UK lost nearly four million days to strike action in past year, study reveals

New report lays bare squeeze facing workers as public sector job vacancies up by a third and real-terms pay plummets

Andy Gregory
Monday 14 August 2023 00:18 BST
Members of the PCS union, teachers and supporters pictured at a rally in Whitehall in February
Members of the PCS union, teachers and supporters pictured at a rally in Whitehall in February (Getty Images)

Nearly four million working days have been lost to industrial action in the past year, according to new analysis, which finds that the strikes sparked by soaring inflation and years of stagnating pay are Britain’s most intensive since the 1980s.

As workers battle with the government and private employers to ease “severe” real-terms wage cuts, the extent to which key sectors have ground to a halt – at times, literally – has been further evidenced in a new report by the Resolution Foundation.

Published as junior doctors continue a four-day walkout, the think tank finds that sectors including health, education, postal services and railways have been responsible for 96 per cent of all days lost to strike action since 2021.

Laying bare the squeeze facing workers, the report found that real-terms pay in the three months to May was 4.1 per cent lower for all workers than in 2021 – with that hit deepening to 9.2 per cent for those in the public sector, and to 9.8 per cent in health and social care.

Correspondingly, this appears to have contributed to an increase in job vacancies – with the number of available roles in health, education and public administration 33 per cent higher in March than in December 2019, and up 23 per cent across the rest of the economy, the report found.

Industrial action has been waged on a scale not seen for decades in the past year, with walkouts hitting the NHS, railways, airports, schools, universities, postal services, civil service and the media industry, among others.

In public sector pay battles, Rishi Sunak’s insistence that granting workers’ demands would further fuel inflation means his government has continued to take a tough line, despite opposition MPs warning of the strikes’ impact on an economy already dicing with recession.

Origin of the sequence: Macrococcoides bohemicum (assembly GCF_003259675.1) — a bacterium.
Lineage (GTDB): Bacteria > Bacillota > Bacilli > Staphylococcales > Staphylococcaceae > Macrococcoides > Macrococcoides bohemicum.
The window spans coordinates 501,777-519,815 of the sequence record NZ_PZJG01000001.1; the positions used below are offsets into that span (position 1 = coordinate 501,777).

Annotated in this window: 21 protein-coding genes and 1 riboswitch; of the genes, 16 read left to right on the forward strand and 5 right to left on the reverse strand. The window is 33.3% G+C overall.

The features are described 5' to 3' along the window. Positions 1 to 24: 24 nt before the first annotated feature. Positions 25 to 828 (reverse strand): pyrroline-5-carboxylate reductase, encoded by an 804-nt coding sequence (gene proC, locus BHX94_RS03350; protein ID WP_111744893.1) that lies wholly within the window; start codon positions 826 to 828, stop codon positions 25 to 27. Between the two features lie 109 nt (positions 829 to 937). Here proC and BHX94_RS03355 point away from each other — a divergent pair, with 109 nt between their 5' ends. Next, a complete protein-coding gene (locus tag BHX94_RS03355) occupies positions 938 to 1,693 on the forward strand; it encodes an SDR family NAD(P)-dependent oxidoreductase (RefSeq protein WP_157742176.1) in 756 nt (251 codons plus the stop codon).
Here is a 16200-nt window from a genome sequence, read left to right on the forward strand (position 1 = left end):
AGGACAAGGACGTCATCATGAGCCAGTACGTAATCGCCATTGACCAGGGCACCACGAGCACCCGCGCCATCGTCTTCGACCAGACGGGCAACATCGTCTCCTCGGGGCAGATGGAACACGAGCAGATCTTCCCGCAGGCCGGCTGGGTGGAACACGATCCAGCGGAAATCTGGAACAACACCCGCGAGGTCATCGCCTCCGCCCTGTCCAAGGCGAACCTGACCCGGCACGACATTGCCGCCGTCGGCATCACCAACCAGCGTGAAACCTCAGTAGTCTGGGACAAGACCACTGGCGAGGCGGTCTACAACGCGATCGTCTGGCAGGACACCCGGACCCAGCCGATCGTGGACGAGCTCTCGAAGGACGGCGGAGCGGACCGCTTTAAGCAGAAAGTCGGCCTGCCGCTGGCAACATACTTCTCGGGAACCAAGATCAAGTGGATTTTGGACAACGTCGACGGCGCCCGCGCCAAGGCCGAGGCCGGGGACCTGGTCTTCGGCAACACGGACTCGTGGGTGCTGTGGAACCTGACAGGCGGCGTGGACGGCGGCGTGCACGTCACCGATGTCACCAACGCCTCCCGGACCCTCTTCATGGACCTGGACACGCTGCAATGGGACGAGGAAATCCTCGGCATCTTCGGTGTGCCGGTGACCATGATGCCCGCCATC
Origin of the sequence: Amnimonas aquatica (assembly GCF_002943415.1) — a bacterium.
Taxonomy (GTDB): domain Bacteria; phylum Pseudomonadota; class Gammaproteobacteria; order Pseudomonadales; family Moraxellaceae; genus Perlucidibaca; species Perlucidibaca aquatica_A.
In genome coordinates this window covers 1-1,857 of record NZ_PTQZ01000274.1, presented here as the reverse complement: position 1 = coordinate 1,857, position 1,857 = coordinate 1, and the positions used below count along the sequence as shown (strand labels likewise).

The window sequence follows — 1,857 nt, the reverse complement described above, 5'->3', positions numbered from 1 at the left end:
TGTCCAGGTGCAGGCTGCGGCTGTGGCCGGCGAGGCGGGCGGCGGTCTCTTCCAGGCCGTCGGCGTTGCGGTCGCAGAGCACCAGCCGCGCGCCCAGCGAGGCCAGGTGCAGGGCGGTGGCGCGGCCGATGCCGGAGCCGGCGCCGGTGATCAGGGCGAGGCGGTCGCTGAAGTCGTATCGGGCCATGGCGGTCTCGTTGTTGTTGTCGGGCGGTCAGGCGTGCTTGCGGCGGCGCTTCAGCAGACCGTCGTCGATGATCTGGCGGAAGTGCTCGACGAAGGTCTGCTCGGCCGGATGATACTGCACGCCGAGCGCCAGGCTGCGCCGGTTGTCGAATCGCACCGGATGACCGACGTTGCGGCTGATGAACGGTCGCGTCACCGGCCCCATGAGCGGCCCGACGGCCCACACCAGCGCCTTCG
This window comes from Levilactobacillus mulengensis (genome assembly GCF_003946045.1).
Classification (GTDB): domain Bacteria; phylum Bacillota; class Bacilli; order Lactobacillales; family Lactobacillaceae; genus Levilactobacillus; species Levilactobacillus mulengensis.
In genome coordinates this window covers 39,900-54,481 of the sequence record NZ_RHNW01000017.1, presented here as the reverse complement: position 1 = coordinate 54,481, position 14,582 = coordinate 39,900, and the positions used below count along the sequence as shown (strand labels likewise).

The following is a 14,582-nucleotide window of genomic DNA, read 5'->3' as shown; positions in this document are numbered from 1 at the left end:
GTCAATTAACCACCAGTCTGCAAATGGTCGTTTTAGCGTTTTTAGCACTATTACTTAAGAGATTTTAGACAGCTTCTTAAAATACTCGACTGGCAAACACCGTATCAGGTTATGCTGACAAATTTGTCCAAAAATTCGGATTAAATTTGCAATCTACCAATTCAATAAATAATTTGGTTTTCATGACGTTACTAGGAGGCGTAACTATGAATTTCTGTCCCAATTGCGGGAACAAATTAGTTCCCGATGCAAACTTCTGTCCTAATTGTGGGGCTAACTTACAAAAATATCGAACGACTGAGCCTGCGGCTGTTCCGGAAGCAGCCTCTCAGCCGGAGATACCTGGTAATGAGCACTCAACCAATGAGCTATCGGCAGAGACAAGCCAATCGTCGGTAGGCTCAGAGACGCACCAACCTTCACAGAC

Ministers have frequently been accused of failing to properly negotiate with unions, while often bizarrely seeking to use the chaos to score political points against the Labour Party, despite Sir Keir Starmer’s visibly less-than-sympathetic stance on the matter.

Keir Starmer dodges question on how he'd handle NHS strikes differently

Meanwhile, the government’s anti-strike legislation finally passed into law last month, despite several defeats in the House of Lords.

But although ministers have now finally agreed pay settlements with several groups, including nurses and teachers, industrial action is still being waged on several fronts, including by junior doctors and rail workers, with the latter marking the first on a national scale since the 1980s.

“The recent strikes from teachers and junior doctors reflect the fact that real-terms public sector pay has fallen severely in the past few years, as well as the stress and difficult workplace conditions frequently reported by workers in these sectors,” said Nye Cominetti, senior economist at the Resolution Foundation.

“However, the inflation-driven pay squeeze should also be understood as part of a broader pattern of poor pay growth across both the public and private sectors, and falling pay satisfaction among public sector workers.

“Going forwards, the government will need to balance fiscal caution with the need to provide a level of pay for public sector workers that reflects the very real difficulties faced by workers in these sectors, and ensure that vacancies in these sectors continue to be filled.

“In addition, there should also be a renewed focus on improving pay and working conditions for workers in essential sectors like social care, that are largely not unionised, but which are still experiencing the effects of job stresses and pay squeezes.”

Additional reporting by PA

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